[Python-Dev] _socket efficiencies ideas
Guido van Rossum
Wed, 09 Apr 2003 11:20:39 -0400
> > I still don't understand why intercepting the all-numeric syntax
> > isn't good enough, and why you want a <numeric> prefix.
> I guess intercepting all numeric is OK, it is just less efficient
> (since it requires a trial parsing of an address, which is wasted if
> it is not all numeric), and because it is so easy to implement
The performance loss will be unmeasurable (parsing a string of at most
11 bytes against a very simple pattern). Compare that to the true
cost of adding <numeric>: documentation has to be added (and dozens of
books updated), and code that wants to use numeric addresses has to be
> However, all my operational goals are achieved if the
> old check for pure numeric is reinstated at the lowest level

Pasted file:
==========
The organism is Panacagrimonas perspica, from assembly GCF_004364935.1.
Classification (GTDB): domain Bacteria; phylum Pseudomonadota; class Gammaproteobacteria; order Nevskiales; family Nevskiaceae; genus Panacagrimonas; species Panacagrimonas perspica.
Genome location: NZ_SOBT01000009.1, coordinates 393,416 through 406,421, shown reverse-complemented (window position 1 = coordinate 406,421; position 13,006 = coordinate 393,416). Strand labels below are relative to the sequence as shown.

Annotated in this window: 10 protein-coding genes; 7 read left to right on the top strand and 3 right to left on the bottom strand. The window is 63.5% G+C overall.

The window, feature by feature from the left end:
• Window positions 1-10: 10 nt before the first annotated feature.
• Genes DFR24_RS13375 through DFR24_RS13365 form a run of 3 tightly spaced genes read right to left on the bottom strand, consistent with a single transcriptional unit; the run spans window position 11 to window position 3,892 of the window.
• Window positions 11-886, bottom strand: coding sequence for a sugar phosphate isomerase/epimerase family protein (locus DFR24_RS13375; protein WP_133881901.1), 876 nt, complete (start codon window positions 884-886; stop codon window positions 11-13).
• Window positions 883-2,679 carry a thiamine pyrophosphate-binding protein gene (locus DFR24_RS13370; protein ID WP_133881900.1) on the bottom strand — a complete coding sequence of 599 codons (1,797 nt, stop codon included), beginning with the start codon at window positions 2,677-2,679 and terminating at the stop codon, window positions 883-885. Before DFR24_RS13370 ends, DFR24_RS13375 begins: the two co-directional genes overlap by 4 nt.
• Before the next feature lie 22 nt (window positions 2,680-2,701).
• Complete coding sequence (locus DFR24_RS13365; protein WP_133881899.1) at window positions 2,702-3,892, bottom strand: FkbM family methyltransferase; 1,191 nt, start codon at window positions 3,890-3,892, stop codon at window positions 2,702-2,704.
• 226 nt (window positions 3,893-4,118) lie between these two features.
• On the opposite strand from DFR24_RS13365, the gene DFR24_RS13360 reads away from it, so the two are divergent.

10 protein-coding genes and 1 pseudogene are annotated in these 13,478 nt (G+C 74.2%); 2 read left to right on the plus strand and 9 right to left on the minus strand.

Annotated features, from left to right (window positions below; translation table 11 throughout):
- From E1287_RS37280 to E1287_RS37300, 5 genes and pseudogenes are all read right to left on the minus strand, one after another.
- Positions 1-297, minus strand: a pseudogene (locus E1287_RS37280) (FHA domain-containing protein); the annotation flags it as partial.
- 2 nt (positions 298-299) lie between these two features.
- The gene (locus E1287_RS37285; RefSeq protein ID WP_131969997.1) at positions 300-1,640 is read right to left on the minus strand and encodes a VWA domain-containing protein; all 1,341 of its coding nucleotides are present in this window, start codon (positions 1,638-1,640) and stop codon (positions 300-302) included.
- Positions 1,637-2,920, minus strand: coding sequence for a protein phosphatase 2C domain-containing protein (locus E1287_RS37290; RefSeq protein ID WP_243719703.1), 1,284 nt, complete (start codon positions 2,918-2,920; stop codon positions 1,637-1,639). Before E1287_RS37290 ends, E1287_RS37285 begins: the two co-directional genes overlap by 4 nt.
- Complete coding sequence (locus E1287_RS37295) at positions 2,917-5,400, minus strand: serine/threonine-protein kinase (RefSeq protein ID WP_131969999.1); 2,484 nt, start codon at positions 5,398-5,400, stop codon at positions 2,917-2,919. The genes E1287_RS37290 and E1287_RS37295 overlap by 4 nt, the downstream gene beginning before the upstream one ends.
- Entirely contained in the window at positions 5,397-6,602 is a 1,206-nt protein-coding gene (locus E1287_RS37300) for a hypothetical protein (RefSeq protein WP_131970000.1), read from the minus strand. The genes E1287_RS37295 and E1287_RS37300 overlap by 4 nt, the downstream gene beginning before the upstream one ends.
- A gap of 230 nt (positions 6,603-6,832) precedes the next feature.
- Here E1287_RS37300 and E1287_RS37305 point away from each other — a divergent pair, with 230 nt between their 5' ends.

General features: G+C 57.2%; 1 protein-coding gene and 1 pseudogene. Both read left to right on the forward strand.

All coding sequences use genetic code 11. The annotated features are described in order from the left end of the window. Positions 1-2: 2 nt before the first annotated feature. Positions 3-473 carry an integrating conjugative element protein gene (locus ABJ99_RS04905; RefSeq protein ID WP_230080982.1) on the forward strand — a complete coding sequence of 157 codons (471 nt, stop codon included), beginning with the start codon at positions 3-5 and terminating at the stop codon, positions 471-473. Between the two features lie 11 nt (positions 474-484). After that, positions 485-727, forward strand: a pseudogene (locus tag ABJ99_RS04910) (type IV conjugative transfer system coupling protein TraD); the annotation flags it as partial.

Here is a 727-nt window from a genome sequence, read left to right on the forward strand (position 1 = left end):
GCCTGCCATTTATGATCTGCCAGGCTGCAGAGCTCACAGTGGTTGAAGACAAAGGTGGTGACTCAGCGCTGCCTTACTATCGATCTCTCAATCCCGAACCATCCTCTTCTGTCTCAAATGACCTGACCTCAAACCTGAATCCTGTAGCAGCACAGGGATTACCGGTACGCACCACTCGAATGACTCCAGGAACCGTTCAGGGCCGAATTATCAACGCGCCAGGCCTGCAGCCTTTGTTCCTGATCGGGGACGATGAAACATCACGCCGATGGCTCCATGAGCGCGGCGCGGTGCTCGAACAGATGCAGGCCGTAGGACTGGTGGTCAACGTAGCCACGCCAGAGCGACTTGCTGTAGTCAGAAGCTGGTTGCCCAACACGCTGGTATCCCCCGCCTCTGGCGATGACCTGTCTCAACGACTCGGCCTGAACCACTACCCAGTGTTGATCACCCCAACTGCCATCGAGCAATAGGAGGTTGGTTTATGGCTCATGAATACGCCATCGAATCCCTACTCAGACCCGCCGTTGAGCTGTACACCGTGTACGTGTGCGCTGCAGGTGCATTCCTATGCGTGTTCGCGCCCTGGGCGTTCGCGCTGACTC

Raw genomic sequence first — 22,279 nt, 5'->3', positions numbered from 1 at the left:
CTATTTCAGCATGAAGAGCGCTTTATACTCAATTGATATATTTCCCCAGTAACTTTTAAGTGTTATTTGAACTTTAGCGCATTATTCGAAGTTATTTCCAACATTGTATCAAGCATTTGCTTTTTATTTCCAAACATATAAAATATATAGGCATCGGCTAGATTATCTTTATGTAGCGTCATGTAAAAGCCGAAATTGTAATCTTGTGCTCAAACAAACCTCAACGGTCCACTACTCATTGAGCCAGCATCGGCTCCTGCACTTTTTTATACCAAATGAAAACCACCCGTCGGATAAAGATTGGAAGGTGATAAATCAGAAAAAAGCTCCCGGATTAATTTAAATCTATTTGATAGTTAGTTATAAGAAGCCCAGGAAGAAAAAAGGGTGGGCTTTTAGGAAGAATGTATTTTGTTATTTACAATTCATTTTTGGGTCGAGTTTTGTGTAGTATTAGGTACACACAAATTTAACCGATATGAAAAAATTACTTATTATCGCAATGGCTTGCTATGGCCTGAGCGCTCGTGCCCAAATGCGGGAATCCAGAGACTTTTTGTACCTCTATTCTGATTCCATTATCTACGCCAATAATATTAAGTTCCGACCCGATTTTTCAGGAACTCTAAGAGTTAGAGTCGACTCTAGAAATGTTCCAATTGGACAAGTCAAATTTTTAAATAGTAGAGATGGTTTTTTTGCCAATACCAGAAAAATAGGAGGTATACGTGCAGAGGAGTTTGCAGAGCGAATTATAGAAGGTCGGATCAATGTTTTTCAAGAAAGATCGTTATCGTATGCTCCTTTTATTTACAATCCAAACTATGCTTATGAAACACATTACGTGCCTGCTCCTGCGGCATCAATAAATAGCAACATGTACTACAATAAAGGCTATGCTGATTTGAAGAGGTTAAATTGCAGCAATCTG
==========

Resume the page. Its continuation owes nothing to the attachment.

> (probably in getsockaddrarg in socketmodule.c), so it is used
> > The reason I'm reluctant to add a new notation is that AFAIK it would
> > be unique to Python. It's better to stick to standard notations IMO.
> > <broadcast> was probably a mistake, since it seems to mean the same as
> > 0.0.0.0 (for IPv4).
> I accept this logic. However, python is hiding a very useful (for
> efficiency) piece of the API, or depending on guessing whether you want
> it or not by looking at the format of an address. There are times in
> higher-level (python) code where getaddrinfo is called to get a CNAME,
> where I would also like to cause the raw IP to be returned by force,
> instead of attempting to get a CNAME, since I already know, by the IP I
> chose, that one doesn't exists. If we make the same check for numeric
> IPs in getaddrinfo, then it becomes impossible to resolve numeric names
> back to real ones. There is not way for getaddrinfo to know which way
> we want it, since in this case both ways might be needed.
You're right, this functionality should be made available. IMO the
right solution is to make it a separate API in the socket module, not
to add more syntax to the existing address parsing code.
--Guido van Rossum (home page: http://www.python.org/~guido/)